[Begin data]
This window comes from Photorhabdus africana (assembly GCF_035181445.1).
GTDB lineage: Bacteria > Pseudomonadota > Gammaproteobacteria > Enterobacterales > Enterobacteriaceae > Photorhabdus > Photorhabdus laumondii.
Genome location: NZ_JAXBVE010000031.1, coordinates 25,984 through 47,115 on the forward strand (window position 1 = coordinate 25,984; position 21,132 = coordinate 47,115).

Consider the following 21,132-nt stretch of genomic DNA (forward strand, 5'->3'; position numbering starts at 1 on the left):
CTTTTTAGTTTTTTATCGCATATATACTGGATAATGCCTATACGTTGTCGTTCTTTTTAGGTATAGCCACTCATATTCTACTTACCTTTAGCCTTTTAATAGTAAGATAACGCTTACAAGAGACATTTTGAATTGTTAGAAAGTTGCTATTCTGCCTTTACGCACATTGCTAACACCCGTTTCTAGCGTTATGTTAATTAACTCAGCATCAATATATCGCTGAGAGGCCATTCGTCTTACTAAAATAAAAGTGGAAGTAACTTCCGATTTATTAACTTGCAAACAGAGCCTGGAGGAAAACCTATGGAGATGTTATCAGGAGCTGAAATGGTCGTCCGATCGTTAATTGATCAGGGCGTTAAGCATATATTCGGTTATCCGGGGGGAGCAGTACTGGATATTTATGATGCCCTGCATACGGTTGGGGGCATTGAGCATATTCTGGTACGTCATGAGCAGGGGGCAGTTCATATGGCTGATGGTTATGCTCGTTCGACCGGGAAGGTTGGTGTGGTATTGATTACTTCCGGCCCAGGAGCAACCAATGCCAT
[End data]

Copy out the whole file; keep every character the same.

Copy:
This window comes from Photorhabdus africana (assembly GCF_035181445.1).
GTDB lineage: Bacteria > Pseudomonadota > Gammaproteobacteria > Enterobacterales > Enterobacteriaceae > Photorhabdus > Photorhabdus laumondii.
Genome location: NZ_JAXBVE010000031.1, coordinates 25,984 through 47,115 on the forward strand (window position 1 = coordinate 25,984; position 21,132 = coordinate 47,115).

Consider the following 21,132-nt stretch of genomic DNA (forward strand, 5'->3'; position numbering starts at 1 on the left):
CTTTTTAGTTTTTTATCGCATATATACTGGATAATGCCTATACGTTGTCGTTCTTTTTAGGTATAGCCACTCATATTCTACTTACCTTTAGCCTTTTAATAGTAAGATAACGCTTACAAGAGACATTTTGAATTGTTAGAAAGTTGCTATTCTGCCTTTACGCACATTGCTAACACCCGTTTCTAGCGTTATGTTAATTAACTCAGCATCAATATATCGCTGAGAGGCCATTCGTCTTACTAAAATAAAAGTGGAAGTAACTTCCGATTTATTAACTTGCAAACAGAGCCTGGAGGAAAACCTATGGAGATGTTATCAGGAGCTGAAATGGTCGTCCGATCGTTAATTGATCAGGGCGTTAAGCATATATTCGGTTATCCGGGGGGAGCAGTACTGGATATTTATGATGCCCTGCATACGGTTGGGGGCATTGAGCATATTCTGGTACGTCATGAGCAGGGGGCAGTTCATATGGCTGATGGTTATGCTCGTTCGACCGGGAAGGTTGGTGTGGTATTGATTACTTCCGGCCCAGGAGCAACCAATGCCAT